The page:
Updated at: 2012 May 02 2200 UTC
Mid-latitudes
0-24 hr
24-48 hr
ACTIVE
05 %
05 %
MINOR
01 %
01 %
SEVERE
01 %
01 %
High latitudes
0-24 hr
24-48 hr
ACTIVE
15 %
15 %
MINOR
10 %
10 %
SEVERE
05 %
05 %
 
Wednesday, May. 2, 2012
What's up in space
 

Metallic photos of the sun by renowned photographer Greg Piepol bring together the best of art and science. Buy one or a whole set. They make a stellar gift.

 
Metallic pictures of the Sun

QUIET SUN: Solar activity is low, with only a smattering of isolated C-flares occasionally breaking the quiet. NOAA: The chance of X-flares today is no more than 1%. Solar flare alerts: text, phone.

METEORS FROM HALLEY'S COMET: Earth is entering a stream of debris from Halley's Comet, source of the annual eta Aquarid meteor shower. Because the shower's radiant is located below the celestial equator, southern hemisphere observers are favored, but even northerners will be able to see at least a few flecks of Halley-dust disintegrating in the atmosphere when the shower peaks this weekend. The best time to look is during the hours before sunrise on Sunday, May 6th. Bright moonlight will cap the meteor rate at about 30 per hour.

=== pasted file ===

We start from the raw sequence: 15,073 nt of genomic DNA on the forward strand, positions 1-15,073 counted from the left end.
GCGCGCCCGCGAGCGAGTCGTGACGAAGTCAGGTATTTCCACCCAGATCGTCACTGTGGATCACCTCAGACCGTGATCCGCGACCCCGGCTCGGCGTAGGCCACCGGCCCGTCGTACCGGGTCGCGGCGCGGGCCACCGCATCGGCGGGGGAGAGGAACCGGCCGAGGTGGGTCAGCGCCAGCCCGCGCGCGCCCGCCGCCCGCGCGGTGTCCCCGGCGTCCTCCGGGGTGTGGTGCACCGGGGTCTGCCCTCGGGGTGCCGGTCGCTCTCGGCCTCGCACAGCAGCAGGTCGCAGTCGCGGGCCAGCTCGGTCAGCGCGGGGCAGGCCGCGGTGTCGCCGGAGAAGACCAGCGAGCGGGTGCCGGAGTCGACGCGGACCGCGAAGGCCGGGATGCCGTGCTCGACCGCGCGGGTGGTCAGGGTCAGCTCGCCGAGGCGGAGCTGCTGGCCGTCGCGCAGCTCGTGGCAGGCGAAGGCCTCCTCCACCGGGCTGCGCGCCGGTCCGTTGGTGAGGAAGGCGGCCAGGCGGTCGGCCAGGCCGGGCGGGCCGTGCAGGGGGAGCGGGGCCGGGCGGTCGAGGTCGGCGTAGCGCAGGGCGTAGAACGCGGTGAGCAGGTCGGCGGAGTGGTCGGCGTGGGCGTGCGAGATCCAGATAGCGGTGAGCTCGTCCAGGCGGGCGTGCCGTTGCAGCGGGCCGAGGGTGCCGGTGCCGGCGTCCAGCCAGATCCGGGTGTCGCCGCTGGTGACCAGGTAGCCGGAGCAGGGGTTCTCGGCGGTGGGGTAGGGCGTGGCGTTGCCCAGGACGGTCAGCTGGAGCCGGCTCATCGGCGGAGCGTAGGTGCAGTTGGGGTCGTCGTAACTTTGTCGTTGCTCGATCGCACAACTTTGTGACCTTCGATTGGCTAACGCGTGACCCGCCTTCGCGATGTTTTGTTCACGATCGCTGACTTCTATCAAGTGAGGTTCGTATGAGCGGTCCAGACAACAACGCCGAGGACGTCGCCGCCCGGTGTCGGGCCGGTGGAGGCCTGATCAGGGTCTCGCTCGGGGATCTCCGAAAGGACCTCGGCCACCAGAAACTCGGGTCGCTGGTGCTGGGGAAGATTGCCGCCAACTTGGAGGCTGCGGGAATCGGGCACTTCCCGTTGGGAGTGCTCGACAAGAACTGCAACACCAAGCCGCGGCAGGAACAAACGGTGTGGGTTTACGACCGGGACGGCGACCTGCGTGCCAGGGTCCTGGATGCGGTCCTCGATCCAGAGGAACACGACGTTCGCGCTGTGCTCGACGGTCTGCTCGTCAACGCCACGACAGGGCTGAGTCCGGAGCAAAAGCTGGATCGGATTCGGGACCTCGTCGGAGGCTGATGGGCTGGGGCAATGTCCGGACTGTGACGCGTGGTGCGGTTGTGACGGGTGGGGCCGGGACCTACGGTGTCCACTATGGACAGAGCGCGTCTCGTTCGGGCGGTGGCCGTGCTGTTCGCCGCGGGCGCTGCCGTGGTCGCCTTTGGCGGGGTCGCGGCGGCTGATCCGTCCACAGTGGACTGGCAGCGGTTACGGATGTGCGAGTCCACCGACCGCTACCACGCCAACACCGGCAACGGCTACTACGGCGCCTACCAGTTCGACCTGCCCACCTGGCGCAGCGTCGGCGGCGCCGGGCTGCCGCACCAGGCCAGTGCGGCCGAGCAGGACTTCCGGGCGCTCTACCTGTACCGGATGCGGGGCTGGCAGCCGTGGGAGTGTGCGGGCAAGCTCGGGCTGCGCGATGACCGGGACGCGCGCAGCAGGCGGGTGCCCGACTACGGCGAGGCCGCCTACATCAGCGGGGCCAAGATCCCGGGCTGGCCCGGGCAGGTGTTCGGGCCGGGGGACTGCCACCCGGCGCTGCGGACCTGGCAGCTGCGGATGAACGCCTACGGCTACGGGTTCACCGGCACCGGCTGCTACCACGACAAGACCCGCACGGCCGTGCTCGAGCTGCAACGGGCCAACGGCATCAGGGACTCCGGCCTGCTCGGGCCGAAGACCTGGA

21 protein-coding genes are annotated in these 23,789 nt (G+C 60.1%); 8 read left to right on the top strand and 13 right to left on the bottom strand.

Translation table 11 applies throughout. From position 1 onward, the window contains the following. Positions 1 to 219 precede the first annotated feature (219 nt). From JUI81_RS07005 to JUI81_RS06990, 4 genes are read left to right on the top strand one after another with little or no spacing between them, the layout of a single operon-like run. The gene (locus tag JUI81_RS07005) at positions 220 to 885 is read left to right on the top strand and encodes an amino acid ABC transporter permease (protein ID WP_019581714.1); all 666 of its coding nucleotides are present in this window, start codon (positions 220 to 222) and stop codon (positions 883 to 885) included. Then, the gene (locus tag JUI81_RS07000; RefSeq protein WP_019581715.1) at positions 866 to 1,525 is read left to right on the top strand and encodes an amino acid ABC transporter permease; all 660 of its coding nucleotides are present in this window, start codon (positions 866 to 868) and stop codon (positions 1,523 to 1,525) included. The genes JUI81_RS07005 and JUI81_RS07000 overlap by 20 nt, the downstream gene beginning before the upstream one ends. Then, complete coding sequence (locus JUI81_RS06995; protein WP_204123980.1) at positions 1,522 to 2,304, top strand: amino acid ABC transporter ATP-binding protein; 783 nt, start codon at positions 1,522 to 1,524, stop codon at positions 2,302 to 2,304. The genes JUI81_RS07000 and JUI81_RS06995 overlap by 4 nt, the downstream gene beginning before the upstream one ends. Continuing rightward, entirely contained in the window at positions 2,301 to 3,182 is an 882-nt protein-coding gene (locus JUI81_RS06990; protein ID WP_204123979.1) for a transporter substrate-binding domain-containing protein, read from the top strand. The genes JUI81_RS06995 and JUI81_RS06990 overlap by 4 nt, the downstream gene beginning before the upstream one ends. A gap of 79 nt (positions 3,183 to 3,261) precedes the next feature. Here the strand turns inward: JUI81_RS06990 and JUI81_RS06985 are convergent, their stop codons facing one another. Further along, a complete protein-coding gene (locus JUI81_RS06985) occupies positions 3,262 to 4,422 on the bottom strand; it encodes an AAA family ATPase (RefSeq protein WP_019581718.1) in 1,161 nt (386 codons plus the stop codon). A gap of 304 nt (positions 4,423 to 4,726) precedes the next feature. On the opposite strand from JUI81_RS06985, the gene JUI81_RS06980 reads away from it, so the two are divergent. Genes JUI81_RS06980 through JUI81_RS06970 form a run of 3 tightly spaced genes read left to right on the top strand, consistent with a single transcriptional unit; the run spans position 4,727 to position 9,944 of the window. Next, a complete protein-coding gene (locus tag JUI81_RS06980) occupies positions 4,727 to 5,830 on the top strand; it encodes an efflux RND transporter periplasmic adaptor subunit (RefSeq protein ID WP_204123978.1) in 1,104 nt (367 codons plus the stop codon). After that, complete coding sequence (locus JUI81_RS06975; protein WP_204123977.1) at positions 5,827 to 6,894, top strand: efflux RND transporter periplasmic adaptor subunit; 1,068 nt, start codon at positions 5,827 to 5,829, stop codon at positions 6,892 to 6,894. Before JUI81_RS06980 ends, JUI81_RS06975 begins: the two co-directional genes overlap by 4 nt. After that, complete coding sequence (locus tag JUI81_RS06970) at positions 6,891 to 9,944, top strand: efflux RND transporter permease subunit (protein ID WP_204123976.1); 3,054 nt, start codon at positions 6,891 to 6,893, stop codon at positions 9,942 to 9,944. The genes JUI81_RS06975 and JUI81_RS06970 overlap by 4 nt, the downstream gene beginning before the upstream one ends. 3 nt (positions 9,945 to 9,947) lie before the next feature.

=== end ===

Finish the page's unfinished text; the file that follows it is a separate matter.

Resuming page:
In recent nights, NASA's all-sky meteor network has picked up a number of early eta Aquarid fireballs. This one was bright enough to shine through the glow of sunrise and clouds over Tullahoma, Tennessee, on April 29th:

According to analysts at NASA's Meteoroid Environment Office, this particular speck of comet dust hit the atmosphere traveling 62 km/s (139,000 mph) and disintegrated about 84 km (52 mi) above Earth's surface.